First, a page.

6 Tips for Becoming a Better Sales Coach
There are lots of coaching models out there in the sales world. But the goal for each is the same: to improve sales rep performance and drive revenue. Our preferred and proven model, based on decades of our own experience working with sales reps and sales managers alike, consists of 3 stages: diagnose the gap, align, and develop. In this blog, we’ll focus on the second stage, align (how we actually coach) and put forward a 6 step coaching framework to manifest powerful and effective sales coaching sessions.
This topic is aimed at helping sales managers consistently improve their coaching practice, and therefore drive performance and revenue for their sales team. I sat down with ASLAN co-founder and sales coaching guru, Tab Norris, to discuss.
The 6 Steps for Effective Sales Coaching Sessions
As sales managers who coach regularly, I think it’s critical to use a coaching model, a specific framework, not only to keep yourself organized, but also to ensure consistency on an organizational level from coach to coach. This breeds a supportive, consistent, and aligned coaching culture across sales teams.
Within our coaching model, the second stage focuses on what occurs during the sales coaching session itself. It’s about aligning with your sales rep on an issue for improvement and a plan for moving forward.
Don’t look at these steps as “gimmicks” or “tactics” to trick your sales teams into following your commands. At the core of everything we teach at ASLAN is this idea of being Other-CenteredⓇ – so that mindset has to be at the heart of every sales coaching interaction. Being Other-Centered is the opposite of being self-centered – it means making the other person a priority and making sure everything you do or recommend is in their best interest.
This coaching model is a way for you and your reps to work together to drive results. So let’s unpack our 6 step framework to facilitate alignment and improve your coaching interactions:
Step 1 – Let Your Team Member Self-Assess
Most people are harder on themselves than anyone else ever will be. Not all people, but most. So ask your sales reps to self-assess their performance: “What did you think of that? What went well? What might you be able to work on?”
Tab has found that most reps launch into a laundry list of negatives about their abilities. When this happens, ask the rep to back up and pinpoint one thing to focus on.
Research is finding that it’s so much more powerful to start by having individuals assess themselves first, whether it’s sales, sports, or any other type of coaching. There’s more buy-in when someone is able to self-diagnose. People don’t argue with their own data.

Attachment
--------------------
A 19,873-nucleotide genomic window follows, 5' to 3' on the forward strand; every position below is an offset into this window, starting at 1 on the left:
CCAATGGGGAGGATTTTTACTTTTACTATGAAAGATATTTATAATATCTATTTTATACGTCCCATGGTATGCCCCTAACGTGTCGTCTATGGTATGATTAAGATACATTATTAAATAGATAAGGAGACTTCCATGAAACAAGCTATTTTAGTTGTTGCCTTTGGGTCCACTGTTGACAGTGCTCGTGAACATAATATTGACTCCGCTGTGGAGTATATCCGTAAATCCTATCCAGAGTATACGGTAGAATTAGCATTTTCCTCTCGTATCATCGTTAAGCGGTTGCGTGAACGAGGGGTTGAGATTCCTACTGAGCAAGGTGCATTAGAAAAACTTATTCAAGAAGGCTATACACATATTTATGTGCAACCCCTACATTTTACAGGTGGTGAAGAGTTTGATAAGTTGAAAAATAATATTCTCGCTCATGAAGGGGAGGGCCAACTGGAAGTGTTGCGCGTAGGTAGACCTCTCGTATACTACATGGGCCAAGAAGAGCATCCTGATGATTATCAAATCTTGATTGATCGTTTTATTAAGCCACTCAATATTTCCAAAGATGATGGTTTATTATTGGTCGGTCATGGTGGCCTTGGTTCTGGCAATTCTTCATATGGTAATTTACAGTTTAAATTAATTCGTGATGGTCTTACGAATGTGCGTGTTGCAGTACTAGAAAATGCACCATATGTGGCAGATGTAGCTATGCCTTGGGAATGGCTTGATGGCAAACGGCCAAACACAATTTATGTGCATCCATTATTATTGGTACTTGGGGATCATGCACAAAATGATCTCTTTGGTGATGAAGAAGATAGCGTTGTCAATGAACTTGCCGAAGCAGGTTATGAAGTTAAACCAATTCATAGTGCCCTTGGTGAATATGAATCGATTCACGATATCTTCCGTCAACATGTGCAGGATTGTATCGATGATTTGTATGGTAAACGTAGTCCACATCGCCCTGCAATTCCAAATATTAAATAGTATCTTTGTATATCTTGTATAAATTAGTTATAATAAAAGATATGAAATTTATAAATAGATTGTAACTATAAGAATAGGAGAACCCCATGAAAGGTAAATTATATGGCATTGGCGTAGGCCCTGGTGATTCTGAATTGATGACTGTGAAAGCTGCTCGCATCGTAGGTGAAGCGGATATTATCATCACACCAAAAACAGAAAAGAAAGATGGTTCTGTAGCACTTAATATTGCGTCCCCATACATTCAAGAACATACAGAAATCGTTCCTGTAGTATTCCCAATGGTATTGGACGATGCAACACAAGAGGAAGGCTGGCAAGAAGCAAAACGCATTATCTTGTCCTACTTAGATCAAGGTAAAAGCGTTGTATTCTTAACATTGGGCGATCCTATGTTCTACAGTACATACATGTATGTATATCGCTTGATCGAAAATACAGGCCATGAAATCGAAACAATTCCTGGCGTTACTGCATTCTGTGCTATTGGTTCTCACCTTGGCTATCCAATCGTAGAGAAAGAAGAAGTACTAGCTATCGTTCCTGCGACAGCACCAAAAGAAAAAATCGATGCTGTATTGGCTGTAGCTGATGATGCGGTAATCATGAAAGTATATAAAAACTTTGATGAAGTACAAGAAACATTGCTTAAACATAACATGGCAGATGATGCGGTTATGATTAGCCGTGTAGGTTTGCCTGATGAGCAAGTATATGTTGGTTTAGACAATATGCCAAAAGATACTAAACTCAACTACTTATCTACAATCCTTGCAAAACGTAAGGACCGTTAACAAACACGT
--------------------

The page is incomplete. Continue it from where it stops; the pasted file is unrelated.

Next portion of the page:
The success of this technique of course depends on the individual’s level of self-awareness.
Step 2 – Begin with Positives
This step is obvious, but powerful. We want to build off strengths. Most people are naturally good at certain things, they have a talent for something, but they don’t realize it. The truth is, they need to know, and sometimes that means they need to be told.
We’ve seen many reps who are adverse to talking about things they do well, about highlighting or praising their own strengths. They want to focus solely on what needs to be improved. They don’t want to “waste time” with the positives. It can be hard for some people to take a compliment.
But we don’t want to bypass discussing a rep’s strengths, because as they work on developing their weaknesses, we want to ensure they continue doing the things they already do well.
Leading with their strengths is critical for building an effective coaching practice.
Step 3 – Expose the Gap
This step is the big one – highlight or underline this one in your mind. The key to this step lies in how we’ve intentionally phrased it. Notice that we don’t say, “Tell your rep what the gap is.”
As we said before, people don’t argue with their own data. So it’s important to lead the rep towards understanding the gap by asking good questions. Try to help them figure out the gap on their own and articulate it to you, instead of straight up telling them what the problem is.
GAP is an acronym for Get At (the) Problem. Getting someone to understand or admit (even if they don’t see it clearly at first) what the problem is, will be so much more effective than just informing them of it.
Here’s an example of how a sales coach might use a series of questions to expose the gap:
Many sales reps struggle with Discovery. They tend to show up and pitch. But if you’re coaching a rep that doesn’t see this as a problem in their practice, you may have to use questions to guide them to that realization. It may go something like this:
“How well do you think the presentation went over to the customer?”
“What did you uncover in Discovery that caused you to present that solution in that way?”
“Is there a chance this customer needed something slightly different than our usual pitch?”
“What could you have done to ensure that your presentation was completely relevant?”
In this way, you can expose the issue and get buy-in from your rep, without telling them, “Ask more questions in Discovery.”